An Amateur Astronomer’s Guide to Wonder in the Sky

An Amateur Astronomer’s Guide to Wonder in the Sky

“This is a way you can travel right now,” says amateur astronomer and Seattle resident Tim Regier, 62. “Look up. Every night there’s an entire universe to be discovered. All you need are your eyes, a bit of dark sky, and your imagination.”

As we live with the grinding limits of the coronavirus pandemic, Regier encourages a little backyard stargazing, offering advice on how to do it, and what to look for. “It gives a perspective we need, about our place in the universe—a very small place in a very large universe,” he says.

The son of a Mennonite pastor, Regier has the aura of an Old Testament prophet himself with an intense gaze perhaps developed from long hours behind a telescope. His interest in the celestial goes back to childhood when his family settled in “The Air Capital of the World,” Wichita, Kansas. “As long as I can remember I was interested in airplanes, space, and the night sky,” he says.

After earning his pilot’s license, a week before high-school graduation, he left to join the Navy, planning to enter a pilot-training program for enlisted men. It was cancelled six months in. “I still flew a lot though,” Regier shares, “ all kinds of airplanes. It was cheap in those days.”

Once his military service ended, Regier earned a degree in Aeronautical and Astronautical Engineering from the University of Washington, eventually landing a job at Boeing where he had a variety of research, development and testing assignments, including work on the wings of the 747-8, 777X and the Dreamliner. “Then, after 25 years, I was laid off,” he says. “I thought, what’s next?”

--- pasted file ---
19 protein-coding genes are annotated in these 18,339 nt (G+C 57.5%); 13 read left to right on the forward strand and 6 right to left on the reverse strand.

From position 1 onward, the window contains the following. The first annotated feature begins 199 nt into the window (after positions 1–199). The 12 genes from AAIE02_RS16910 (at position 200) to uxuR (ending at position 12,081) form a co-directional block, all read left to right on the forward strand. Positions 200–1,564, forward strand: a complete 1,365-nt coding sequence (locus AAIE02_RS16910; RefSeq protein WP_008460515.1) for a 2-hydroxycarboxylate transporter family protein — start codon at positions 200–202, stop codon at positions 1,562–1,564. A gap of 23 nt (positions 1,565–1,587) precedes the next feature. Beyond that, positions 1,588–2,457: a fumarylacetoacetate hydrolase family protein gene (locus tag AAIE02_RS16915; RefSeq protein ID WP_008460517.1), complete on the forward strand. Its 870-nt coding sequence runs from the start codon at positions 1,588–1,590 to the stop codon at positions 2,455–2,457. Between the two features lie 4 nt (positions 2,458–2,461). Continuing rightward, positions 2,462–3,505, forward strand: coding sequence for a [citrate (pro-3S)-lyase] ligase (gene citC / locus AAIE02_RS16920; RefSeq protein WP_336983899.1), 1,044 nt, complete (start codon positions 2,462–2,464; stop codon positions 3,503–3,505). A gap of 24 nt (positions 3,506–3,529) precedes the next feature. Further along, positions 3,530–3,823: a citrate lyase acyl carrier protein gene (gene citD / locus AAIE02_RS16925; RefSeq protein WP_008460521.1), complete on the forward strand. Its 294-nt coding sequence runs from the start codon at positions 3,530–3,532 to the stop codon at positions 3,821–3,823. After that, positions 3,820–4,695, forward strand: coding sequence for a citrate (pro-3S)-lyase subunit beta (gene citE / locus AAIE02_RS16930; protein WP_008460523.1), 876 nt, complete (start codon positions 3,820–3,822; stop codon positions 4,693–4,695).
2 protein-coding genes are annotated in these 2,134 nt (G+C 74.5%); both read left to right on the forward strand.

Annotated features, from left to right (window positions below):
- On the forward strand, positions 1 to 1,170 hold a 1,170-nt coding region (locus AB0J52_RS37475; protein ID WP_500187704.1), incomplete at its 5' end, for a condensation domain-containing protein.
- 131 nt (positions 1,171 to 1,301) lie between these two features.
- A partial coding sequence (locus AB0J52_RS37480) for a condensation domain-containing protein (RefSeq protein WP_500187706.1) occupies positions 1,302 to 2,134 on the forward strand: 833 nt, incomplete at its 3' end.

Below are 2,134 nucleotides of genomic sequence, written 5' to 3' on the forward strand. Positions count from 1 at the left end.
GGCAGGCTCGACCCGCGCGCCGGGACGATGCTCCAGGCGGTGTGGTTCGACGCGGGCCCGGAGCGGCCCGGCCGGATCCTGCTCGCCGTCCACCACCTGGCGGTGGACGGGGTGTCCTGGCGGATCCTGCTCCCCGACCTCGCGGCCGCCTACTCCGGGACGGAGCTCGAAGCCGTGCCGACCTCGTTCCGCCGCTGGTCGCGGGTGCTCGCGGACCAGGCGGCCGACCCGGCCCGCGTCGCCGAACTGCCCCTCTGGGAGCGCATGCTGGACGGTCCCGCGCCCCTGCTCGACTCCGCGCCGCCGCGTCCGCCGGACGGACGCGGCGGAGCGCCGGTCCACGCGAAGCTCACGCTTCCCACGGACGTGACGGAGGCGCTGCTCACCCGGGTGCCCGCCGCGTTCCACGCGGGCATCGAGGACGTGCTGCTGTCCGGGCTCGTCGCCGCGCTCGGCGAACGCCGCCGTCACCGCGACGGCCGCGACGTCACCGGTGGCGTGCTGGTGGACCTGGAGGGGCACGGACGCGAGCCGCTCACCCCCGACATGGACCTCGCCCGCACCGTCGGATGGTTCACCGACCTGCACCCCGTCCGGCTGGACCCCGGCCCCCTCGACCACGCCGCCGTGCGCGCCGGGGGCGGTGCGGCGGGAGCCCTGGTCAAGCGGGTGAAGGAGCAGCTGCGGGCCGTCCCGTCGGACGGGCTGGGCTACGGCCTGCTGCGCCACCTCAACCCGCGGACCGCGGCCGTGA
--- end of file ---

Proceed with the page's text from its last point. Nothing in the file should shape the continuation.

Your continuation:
For decades, Regier had researched telescopes and even thought about building one of his own. He returned to that long-held desire in retirement, and a visit to the Goldendale Observatory in Eastern Washington became a tipping point. “I think seeing the Milky Way again, and looking through the telescope there, it took me back to when I was a child and seeing the stars. It reignited my passion. I always thought one day I’ll have a telescope, and one day finally happened.”

He bought an eight-inch Schmidt Cassegrain telescope so he could do both observations as well as take long-exposure photographs. With his wife, NancyEllen, he joined the Seattle Astronomical Society “for the knowledge and to find like-minded people,” attending lectures, and traveling with members to the Cascade mountains for nighttime stargazing.